10. I just want to pass on some parenting advice my teenage students gave me 15 years ago- set strict rules about the time spent on video games. Our family rule is no video games on weekdays and we have two middle school boys who are voracious readers. Additionally we refused to buy a gaming system. They had to save and buy it themselves.

  11. Has he read The Graveyard Book by Neil Gaiman? Fantasy, kind of creepy and very well written.

  12. With my three kids (9,6 and 21/2) we read together every night ( when feasible). Each kid gets to pick a book or a chapter of whatever book we are reading together. They can listen to the other stories or read/look at something else while I am reading to the others. It’s not always easy but I think it’s a good way to ensure reading is seen as just something you do.
    My nine year old would spend all his waking hours reading if he could. He will read anything and everything and I often have to tell him to turn off the flashlight and get to bed. I don’t think it’s anything I did, rather some people just have the reading bug and others might not. Personally if I am reading an engrossing book I will forgo many responsibilities, sleep, etc just to read a little bit more. I devour books but my husband will slowly read a book over a period of a month or so. To each their own.
    My son loves the Redwall series by Brian Jacques. It’s about mice, rabbits, badgers etc who must defend themselves against invading armies of rats, stoats and ferrets. If your son ends up liking them I think there are 22 in the series so it could keep him going for a while.

  13. The 11 yr-old is reading book 5 of “The wheel of time”. He’s the type of boy who started reading Harry Potter on his own in the summer between kindergarden and 1st grade, and we have no merit in that. He just did. We don’t have specific times for reading but we have screen free time both for kids and adults (the whole family): weekdays after school / work is screen free until the 11 yr old gets to bed, then the adults can use phone, ipad, tv…). This results in reading after dinner, or board game playing, or instrument playing or language learning, the only screen time allowed (rosetta stone or duolingo). It’s radical but works for a family of 3 because we always had someone looking over him when he was young. Now its just how our family works. Will change with high school coming and the new laptop and phone he will get then (yes granola mom agreed).

  14. If it makes you feel better, my parents were absolutely freaked out that I didn’t like to read when I was 10. It probably didn’t help that I wasn’t allowed to read what interested me (for instance: sweet valley high), but I just wanted to throw it out there that I still graduated from an excellent college and medical school. It’s going to be ok guys, you can’t always control everything your kid does.

  15. My son and daughter both love the Diary of a Wimpy Kid books, and also the Jedi Academy books. Both of these have enough comedy and pictures to make even my youngest and less-keen reader pick them up out of choice. (Also, if you like reading out loud with silly voices, Jedi Academy is great for that!) They are great for non-stretching but enthusiastic reading. Recently my daughter (11 and an avid reader) found “Confessions of an Imaginary Friend: A Memoir by Jacques Papier”. She read it to herself and then asked me to read it to her also. I LOVED this book. To me it was refreshingly different and very moving compared to other children’s books I’ve come across recently.

  16. Any time my son recommended a book, I read it and we had the best time comparing notes. My younger daughter didn’t want to be left out, so she read the books too and so our very loose book club was born. We highly recommend the “Gregor the Overlander” series, an adventure tale set underground. This was my kids’ first book in which lovable characters die. There’s also a little love story, along with battles and morality choices. It was a great series to discuss Big Ideas. I think schools focus too much on Tiny Details — my son got frustrated when reading comprehension focused on things that didn’t matter to the story, like a character’s eye color, of all things — instead of exploring themes and connecting stories to life choices.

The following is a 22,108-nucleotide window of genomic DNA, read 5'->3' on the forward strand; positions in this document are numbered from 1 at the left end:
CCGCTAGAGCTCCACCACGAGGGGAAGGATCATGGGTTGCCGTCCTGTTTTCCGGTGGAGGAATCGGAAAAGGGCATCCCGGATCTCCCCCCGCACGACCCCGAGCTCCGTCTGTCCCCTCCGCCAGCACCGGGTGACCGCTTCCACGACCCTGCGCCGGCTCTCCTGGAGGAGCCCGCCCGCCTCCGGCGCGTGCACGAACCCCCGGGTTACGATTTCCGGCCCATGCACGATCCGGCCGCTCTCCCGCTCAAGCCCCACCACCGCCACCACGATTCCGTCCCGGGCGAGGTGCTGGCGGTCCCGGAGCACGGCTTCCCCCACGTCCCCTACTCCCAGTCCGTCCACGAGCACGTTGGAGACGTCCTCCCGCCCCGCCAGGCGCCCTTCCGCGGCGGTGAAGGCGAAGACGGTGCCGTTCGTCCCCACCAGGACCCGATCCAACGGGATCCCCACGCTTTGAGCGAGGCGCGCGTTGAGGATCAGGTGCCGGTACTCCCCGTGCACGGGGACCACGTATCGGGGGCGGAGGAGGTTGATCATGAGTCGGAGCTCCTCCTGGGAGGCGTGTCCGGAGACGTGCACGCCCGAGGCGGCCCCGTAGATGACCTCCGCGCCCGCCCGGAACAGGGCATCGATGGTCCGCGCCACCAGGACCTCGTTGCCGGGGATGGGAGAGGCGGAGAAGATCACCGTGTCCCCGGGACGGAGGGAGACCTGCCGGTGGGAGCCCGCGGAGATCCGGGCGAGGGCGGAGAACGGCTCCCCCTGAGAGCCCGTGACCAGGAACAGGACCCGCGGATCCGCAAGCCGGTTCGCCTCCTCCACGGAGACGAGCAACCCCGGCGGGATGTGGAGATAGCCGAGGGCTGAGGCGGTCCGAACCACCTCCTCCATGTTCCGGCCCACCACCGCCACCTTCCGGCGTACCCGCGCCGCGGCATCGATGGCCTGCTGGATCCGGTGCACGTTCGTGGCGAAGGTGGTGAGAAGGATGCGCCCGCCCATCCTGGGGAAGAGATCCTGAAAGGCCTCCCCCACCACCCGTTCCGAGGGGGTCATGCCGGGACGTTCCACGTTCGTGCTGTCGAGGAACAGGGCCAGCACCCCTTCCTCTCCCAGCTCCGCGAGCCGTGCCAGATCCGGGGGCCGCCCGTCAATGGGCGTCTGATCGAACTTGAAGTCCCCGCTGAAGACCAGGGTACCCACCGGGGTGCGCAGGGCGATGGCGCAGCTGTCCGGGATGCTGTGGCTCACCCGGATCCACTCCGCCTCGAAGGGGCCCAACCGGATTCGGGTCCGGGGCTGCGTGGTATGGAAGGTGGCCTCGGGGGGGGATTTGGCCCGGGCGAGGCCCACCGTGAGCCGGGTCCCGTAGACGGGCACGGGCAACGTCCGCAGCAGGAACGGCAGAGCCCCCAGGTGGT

17. I’ve always been an avid reader but I had similar issues with your ten year old that if literature bores me (especially classic lit and chemistry), my mind just wanders right off the page. One of the things I would do to combat it, when I really NEEDED to get through the reading, was trade myself good reading for interesting reading – one chapter of fun reading for every chapter of interesting reading I get through! I don’t know if it’s worth sharing that with your son at this early stage but it’s something that took me a while to figure out by the time I hit high school.

    1. @Revanche – yes, the ability to read stuff you don’t want to read, because you know you’ll need the information, is a developed skill for many people. What I’m worried is happening right now is that my 10-year-old is telling himself he’s not “good” at reading, which is just an incredibly self-defeating concept. And it plays out in various ways, like he doesn’t test as well as he could.

      1. Oh I missed that detail! You’re right, that’s a very self defeating definition. If you haven’t tried them before, comic books are an amazing way to kindle a love of reading in a wide range of ages. I have a subscription to Marvel Unlimited as one cheap way of accessing an archive of comics, though that’s a bit more focused on the superhero genre. There’s a wonderful variety of comics to be found from Vertigo, First Second, and Image that span a wide range of topics. I’d be glad to collect some age-appropriate suggestions if you wanted.

  18. This is a topic that has been on my mind, particularly as summer vacation descends upon us. I was surprised to hear that the 10-year — the author, I recall? — is causing worry. (I’m sure you’ve already thought about this, but . . .) Can you tie the subject matter of books he writes to novels/books to read and go from there for suggestions?

    My 9.5 year old daughter does not enjoy fiction generally let alone many of the series aimed at young girls, which sets her apart (and not necessarily in a good way because it lowers overall volume of reading, which is important at that age). So for the summer, I’m trying to find her narrative nonfiction, as a step in that direction, such as the kids’ version of Boys in the Boat.

    Have heard good things about the Lightening Thief and other Percy Jackson books.